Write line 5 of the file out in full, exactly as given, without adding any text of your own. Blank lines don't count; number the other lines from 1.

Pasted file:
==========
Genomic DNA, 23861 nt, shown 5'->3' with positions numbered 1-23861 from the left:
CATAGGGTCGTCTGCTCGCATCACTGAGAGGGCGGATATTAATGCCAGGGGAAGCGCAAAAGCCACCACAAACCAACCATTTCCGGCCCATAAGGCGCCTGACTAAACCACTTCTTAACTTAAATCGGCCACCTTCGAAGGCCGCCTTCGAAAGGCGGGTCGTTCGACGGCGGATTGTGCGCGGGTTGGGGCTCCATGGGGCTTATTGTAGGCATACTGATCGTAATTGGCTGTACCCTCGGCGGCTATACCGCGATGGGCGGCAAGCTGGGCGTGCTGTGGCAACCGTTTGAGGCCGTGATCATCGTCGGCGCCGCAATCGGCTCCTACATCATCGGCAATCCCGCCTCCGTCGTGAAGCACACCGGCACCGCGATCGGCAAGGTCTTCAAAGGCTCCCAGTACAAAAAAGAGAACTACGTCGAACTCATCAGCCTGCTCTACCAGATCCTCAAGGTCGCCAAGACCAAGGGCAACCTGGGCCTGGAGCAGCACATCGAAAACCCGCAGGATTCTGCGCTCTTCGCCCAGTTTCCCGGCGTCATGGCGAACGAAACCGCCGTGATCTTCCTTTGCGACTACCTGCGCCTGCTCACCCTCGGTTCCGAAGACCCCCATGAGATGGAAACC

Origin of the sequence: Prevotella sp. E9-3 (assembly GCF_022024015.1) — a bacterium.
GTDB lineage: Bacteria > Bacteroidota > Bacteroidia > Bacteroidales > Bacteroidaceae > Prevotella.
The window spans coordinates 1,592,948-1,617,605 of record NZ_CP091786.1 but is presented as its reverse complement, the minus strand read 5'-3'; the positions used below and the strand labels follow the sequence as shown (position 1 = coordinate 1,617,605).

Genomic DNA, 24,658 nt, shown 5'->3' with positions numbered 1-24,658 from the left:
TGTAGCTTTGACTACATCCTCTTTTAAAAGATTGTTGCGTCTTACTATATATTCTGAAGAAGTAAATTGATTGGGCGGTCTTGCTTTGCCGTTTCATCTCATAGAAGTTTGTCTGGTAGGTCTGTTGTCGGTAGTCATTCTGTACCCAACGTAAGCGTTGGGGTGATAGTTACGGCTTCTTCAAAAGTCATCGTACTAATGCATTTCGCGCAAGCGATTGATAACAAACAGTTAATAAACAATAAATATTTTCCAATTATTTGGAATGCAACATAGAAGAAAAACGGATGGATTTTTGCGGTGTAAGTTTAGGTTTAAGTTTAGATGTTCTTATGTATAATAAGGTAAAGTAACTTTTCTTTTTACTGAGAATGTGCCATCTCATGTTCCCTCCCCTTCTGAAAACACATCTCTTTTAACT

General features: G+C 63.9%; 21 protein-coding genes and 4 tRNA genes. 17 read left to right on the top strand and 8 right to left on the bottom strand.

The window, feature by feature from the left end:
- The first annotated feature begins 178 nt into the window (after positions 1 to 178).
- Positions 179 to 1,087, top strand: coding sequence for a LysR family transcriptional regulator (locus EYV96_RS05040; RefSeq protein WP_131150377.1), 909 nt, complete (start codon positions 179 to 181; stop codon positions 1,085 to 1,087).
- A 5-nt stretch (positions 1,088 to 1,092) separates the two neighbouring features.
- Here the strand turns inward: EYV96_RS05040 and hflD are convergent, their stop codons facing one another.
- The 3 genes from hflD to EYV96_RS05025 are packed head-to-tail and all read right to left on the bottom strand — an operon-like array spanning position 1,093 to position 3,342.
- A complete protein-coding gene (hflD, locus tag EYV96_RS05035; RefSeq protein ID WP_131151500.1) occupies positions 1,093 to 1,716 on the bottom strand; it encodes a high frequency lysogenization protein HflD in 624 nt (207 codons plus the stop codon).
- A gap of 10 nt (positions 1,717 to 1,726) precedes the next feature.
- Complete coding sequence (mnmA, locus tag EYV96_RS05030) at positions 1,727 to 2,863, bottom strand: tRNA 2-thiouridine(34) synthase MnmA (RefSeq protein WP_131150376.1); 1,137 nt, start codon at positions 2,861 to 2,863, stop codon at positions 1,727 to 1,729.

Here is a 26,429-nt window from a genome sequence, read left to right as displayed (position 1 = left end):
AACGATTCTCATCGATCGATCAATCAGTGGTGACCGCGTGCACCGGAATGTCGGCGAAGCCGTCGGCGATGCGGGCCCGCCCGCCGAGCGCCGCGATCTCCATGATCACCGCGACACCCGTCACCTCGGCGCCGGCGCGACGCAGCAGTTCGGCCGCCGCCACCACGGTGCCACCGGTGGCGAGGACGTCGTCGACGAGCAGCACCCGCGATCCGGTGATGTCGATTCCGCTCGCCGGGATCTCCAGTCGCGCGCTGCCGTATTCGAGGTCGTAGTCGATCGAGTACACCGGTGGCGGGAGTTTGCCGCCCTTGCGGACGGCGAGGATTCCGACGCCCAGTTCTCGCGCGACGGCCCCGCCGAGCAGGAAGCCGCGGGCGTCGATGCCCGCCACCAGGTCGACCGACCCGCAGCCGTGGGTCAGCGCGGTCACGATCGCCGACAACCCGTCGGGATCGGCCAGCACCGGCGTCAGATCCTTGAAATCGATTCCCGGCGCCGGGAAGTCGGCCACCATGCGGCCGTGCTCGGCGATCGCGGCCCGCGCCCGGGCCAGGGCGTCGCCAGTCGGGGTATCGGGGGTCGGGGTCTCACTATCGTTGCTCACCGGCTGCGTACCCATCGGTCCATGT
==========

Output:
The window spans coordinates 1,592,948-1,617,605 of record NZ_CP091786.1 but is presented as its reverse complement, the minus strand read 5'-3'; the positions used below and the strand labels follow the sequence as shown (position 1 = coordinate 1,617,605).